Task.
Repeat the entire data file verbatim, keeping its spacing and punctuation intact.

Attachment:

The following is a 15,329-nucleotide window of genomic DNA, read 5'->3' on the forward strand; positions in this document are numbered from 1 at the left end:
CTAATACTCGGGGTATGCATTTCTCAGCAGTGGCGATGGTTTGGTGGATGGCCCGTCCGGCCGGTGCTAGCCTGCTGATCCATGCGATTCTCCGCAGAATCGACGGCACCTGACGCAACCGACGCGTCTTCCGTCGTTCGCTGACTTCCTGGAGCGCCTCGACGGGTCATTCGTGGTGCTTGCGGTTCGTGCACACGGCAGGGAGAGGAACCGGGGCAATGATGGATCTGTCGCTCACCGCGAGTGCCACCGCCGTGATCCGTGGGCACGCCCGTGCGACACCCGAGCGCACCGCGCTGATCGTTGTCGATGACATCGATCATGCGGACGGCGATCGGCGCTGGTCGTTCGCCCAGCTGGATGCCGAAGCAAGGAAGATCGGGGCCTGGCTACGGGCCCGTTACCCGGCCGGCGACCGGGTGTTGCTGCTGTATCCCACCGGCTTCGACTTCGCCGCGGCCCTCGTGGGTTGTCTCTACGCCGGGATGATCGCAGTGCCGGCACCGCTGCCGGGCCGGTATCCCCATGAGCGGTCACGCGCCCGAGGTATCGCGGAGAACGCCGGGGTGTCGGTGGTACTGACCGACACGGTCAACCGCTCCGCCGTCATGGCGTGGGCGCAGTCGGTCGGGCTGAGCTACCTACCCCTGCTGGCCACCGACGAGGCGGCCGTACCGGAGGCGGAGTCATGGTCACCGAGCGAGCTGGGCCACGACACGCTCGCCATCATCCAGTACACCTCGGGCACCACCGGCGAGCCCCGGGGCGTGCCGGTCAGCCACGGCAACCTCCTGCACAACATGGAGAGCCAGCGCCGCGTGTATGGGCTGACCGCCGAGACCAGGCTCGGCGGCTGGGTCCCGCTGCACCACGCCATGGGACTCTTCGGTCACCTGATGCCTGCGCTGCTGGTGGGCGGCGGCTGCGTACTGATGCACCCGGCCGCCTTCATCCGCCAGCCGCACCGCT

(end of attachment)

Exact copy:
The following is a 15,329-nucleotide window of genomic DNA, read 5'->3' on the forward strand; positions in this document are numbered from 1 at the left end:
CTAATACTCGGGGTATGCATTTCTCAGCAGTGGCGATGGTTTGGTGGATGGCCCGTCCGGCCGGTGCTAGCCTGCTGATCCATGCGATTCTCCGCAGAATCGACGGCACCTGACGCAACCGACGCGTCTTCCGTCGTTCGCTGACTTCCTGGAGCGCCTCGACGGGTCATTCGTGGTGCTTGCGGTTCGTGCACACGGCAGGGAGAGGAACCGGGGCAATGATGGATCTGTCGCTCACCGCGAGTGCCACCGCCGTGATCCGTGGGCACGCCCGTGCGACACCCGAGCGCACCGCGCTGATCGTTGTCGATGACATCGATCATGCGGACGGCGATCGGCGCTGGTCGTTCGCCCAGCTGGATGCCGAAGCAAGGAAGATCGGGGCCTGGCTACGGGCCCGTTACCCGGCCGGCGACCGGGTGTTGCTGCTGTATCCCACCGGCTTCGACTTCGCCGCGGCCCTCGTGGGTTGTCTCTACGCCGGGATGATCGCAGTGCCGGCACCGCTGCCGGGCCGGTATCCCCATGAGCGGTCACGCGCCCGAGGTATCGCGGAGAACGCCGGGGTGTCGGTGGTACTGACCGACACGGTCAACCGCTCCGCCGTCATGGCGTGGGCGCAGTCGGTCGGGCTGAGCTACCTACCCCTGCTGGCCACCGACGAGGCGGCCGTACCGGAGGCGGAGTCATGGTCACCGAGCGAGCTGGGCCACGACACGCTCGCCATCATCCAGTACACCTCGGGCACCACCGGCGAGCCCCGGGGCGTGCCGGTCAGCCACGGCAACCTCCTGCACAACATGGAGAGCCAGCGCCGCGTGTATGGGCTGACCGCCGAGACCAGGCTCGGCGGCTGGGTCCCGCTGCACCACGCCATGGGACTCTTCGGTCACCTGATGCCTGCGCTGCTGGTGGGCGGCGGCTGCGTACTGATGCACCCGGCCGCCTTCATCCGCCAGCCGCACCGCT